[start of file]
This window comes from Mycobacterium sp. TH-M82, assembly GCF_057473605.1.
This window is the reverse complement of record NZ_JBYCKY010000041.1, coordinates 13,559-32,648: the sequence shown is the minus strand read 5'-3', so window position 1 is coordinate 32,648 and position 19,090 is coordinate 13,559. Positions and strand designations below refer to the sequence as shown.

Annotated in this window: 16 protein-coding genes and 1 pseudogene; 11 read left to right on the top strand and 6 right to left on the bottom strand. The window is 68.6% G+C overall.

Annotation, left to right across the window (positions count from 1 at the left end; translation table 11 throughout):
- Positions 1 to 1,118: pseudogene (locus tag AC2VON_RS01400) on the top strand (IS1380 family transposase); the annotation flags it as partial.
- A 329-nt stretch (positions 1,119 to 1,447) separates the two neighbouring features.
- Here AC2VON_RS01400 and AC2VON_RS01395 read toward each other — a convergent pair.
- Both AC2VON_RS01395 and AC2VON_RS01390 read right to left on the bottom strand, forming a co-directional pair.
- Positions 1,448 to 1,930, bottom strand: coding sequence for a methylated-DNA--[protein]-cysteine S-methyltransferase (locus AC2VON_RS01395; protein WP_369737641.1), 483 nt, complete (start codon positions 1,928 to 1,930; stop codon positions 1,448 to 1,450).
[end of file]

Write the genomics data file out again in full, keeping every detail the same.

This window comes from Mycobacterium sp. TH-M82, assembly GCF_057473605.1.
This window is the reverse complement of record NZ_JBYCKY010000041.1, coordinates 13,559-32,648: the sequence shown is the minus strand read 5'-3', so window position 1 is coordinate 32,648 and position 19,090 is coordinate 13,559. Positions and strand designations below refer to the sequence as shown.

Annotated in this window: 16 protein-coding genes and 1 pseudogene; 11 read left to right on the top strand and 6 right to left on the bottom strand. The window is 68.6% G+C overall.

Annotation, left to right across the window (positions count from 1 at the left end; translation table 11 throughout):
- Positions 1 to 1,118: pseudogene (locus tag AC2VON_RS01400) on the top strand (IS1380 family transposase); the annotation flags it as partial.
- A 329-nt stretch (positions 1,119 to 1,447) separates the two neighbouring features.
- Here AC2VON_RS01400 and AC2VON_RS01395 read toward each other — a convergent pair.
- Both AC2VON_RS01395 and AC2VON_RS01390 read right to left on the bottom strand, forming a co-directional pair.
- Positions 1,448 to 1,930, bottom strand: coding sequence for a methylated-DNA--[protein]-cysteine S-methyltransferase (locus AC2VON_RS01395; protein WP_369737641.1), 483 nt, complete (start codon positions 1,928 to 1,930; stop codon positions 1,448 to 1,450).